In the course of the public debate, Emma wrote a letter to a London newspaper renewing her appeal for humane animal traps, and drawing a parallel between the pain suffered by animals on hunting preserves and in laboratories: ‘If it is held that it is degrading to our physiologists to make, and to our medical students to witness, operations upon living animals under anaesthetics, what ought it to be to the gamekeeper who, night after night, prepares and sets instruments of torture’ (Emma Darwin (1904) 2: 201).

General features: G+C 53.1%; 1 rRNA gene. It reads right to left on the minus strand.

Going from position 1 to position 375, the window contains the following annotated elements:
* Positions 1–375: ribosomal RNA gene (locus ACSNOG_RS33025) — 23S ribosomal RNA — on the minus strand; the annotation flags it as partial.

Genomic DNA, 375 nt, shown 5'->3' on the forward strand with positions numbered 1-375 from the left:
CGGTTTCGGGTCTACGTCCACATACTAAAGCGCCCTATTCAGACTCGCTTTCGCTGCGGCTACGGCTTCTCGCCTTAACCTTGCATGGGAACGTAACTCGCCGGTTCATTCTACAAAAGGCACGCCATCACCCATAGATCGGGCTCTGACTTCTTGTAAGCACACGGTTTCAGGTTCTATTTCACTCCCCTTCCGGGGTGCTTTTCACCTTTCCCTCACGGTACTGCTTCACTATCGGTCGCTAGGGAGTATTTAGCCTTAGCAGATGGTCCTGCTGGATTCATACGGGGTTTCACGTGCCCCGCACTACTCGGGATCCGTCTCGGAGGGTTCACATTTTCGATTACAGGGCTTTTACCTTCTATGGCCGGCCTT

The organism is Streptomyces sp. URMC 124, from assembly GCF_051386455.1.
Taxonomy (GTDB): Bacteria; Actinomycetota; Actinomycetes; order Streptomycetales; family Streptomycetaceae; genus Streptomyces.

Darwin’s many contacts placed him in a strong position to act as an intermediary between different professional groups and interests. In drafting the bill on vivisection, he consulted with Huxley and Burdon Sanderson, with legal experts Godfrey Lushington and William Shaen, with leading medical men, such as James Paget, and with the influential politician Edward Henry Stanley, the earl of Derby. The resulting document went through many stages. Burdon Sanderson first drew up a memorandum in February that was to serve as the basis for a petition, and gave it to Huxley (letter from J. S. Burdon Sanderson, 12 February 1875). Darwin was in London from 31 March to 12 April, and during this period the draft went through several revisions. Darwin discussed the matter with Huxley, who produced a new sketch for a petition (letter from T. H. Huxley, [4 April 1875]). This was evidently passed back to Burdon Sanderson, who drafted a memorial, sending it to Darwin on 7 April (letter from J. S. Burdon Sanderson, 7 April ), and circulating it to others in order to gather signatures. More alterations were made (letter from J. S. Burdon Sanderson, 10 April 1875), and another version was prepared with the legal assistance of Lushington and Darwin’s son-in-law Richard Buckley Litchfield.